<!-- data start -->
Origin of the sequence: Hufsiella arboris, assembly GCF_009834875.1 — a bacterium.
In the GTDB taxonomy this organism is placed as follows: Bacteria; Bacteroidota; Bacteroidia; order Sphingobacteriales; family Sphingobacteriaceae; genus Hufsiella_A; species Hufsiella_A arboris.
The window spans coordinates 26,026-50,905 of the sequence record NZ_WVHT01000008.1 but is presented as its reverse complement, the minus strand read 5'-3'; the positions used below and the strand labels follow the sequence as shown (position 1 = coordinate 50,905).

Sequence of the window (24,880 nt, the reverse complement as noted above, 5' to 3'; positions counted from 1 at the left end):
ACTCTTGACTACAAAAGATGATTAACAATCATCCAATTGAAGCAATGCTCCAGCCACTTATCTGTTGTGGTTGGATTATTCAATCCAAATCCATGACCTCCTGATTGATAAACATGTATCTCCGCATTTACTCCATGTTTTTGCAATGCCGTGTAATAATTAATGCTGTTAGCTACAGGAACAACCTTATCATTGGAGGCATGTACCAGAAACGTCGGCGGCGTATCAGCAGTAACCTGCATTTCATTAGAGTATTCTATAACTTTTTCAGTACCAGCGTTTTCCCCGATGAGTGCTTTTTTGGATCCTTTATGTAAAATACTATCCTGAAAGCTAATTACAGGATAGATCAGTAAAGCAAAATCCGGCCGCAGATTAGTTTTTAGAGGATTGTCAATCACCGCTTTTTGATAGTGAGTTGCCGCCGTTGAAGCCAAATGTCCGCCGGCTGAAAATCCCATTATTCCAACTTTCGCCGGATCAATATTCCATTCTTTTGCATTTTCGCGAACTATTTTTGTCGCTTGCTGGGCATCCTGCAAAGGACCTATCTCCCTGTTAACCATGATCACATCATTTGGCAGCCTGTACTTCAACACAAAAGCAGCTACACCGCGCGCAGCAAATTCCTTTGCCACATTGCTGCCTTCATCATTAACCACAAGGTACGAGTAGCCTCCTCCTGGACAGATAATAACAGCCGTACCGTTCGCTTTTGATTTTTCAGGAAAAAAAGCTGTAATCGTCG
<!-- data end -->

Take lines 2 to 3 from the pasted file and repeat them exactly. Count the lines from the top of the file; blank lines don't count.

In the GTDB taxonomy this organism is placed as follows: Bacteria; Bacteroidota; Bacteroidia; order Sphingobacteriales; family Sphingobacteriaceae; genus Hufsiella_A; species Hufsiella_A arboris.
The window spans coordinates 26,026-50,905 of the sequence record NZ_WVHT01000008.1 but is presented as its reverse complement, the minus strand read 5'-3'; the positions used below and the strand labels follow the sequence as shown (position 1 = coordinate 50,905).